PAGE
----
How to Avoid Inappropriate Collaboration

The University of Alberta recognizes collaboration as an important part of intellectual and academic development. Collaboration can produce creative and innovative ideas and research; however, if students engage in inappropriate collaboration, it gives them unfair academic advantage and is a violation of the Code of Student Behaviour.

Much like citing your sources in a paper, it's all about being transparent. When assigning you a grade, your professors need to know how much of the work was your own and to what extent you received help. Each professor may have different expectations, so be sure you know exactly how each professor prefers you to work. Ask the questions -are you allowed to work together? If so, to what extent? How should that collaboration be acknowledged?

Appropriate Collaboration

The line between appropriate and inappropriate collaboration can be confusing. That line is defined by the instructor on each and every assignment. For example, some assignments must be completed individually while others are group assignments which require collaboration. Some fall into the grey area in between, and can be perplexing to students who are inclined to work together, especially when instructors are not explicit about their expectations. If you are at all unsure about how much collaboration is permitted, ask the instructor. Don't assume you know what is allowed, and be aware that the amount of collaboration permitted may vary from instructor to instructor.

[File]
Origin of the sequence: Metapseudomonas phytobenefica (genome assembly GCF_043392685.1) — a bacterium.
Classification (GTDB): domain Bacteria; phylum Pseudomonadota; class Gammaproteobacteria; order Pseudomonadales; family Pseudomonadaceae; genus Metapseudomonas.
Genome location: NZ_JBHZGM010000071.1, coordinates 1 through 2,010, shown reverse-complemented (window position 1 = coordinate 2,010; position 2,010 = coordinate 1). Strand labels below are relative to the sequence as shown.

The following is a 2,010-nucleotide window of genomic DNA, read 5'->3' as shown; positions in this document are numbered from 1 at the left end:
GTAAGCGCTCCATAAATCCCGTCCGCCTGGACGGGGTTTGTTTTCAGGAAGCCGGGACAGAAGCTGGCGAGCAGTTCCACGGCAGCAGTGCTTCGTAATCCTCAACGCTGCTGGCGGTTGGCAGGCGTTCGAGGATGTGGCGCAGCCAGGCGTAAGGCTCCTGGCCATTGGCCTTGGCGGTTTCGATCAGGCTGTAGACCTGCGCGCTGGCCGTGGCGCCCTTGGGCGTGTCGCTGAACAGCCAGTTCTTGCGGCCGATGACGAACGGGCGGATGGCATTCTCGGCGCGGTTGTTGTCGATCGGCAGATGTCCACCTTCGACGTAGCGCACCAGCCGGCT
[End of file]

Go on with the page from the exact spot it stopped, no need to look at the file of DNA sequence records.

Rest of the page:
Inappropriate Collaboration

There is a difference between participating in scholarly discussions or debates with your colleagues and engaging in inappropriate collaboration on assignments intended to be completed individually. When two or more students submit identical or nearly identical work claiming it is their own, it is a clear sign of inappropriate collaboration.

There is no single section of the Code of Student Behaviour ("the Code") dealing with inappropriate collaboration. Depending on the specific facts of a case, applicable sections might include:

  • Using another student's ideas or words without acknowledgment amounts to Plagiarism [Code of Student Behaviour 30.3.2(1)];
  • Having someone write, rewrite, extensively edit, or correct your work for you is Cheating [Code of Student Behaviour 30.3.2(2)b and 30.3.2(2)c]; and
  • Helping someone else in those ways is Participation in an Offence [Code of Student Behaviour 30.3.6(5)].

Group Projects

Group projects are one way to capitalize on the benefits of collaboration. In this context, the whole is certainly greater than the sum of its parts. It takes creativity for a group of individual students to learn how to work together effectively. Students working on group projects should be aware of the following guidelines:

  • If your name is on the assignment, you are responsible for everything in that assignment, whether or not you participated in every section. Carefully review all the material submitted by other students in your group.
  • Ask questions of the professor if your group is confused about expectations.
  • It may be helpful to include a section describing the role of each student within the group, if appropriate for that project.
  • Understand that everyone has different approaches to their work. Your group, whether you were assigned or chose to work together, will likely have to negotiate your process before you even begin the assignment.
  • It is helpful for the group to agree upon a mechanism to deal with any conflict that arises as you work together.
  • If your professor did not identify the assignment as a group project, assume you are expected to generate your own ideas and written work.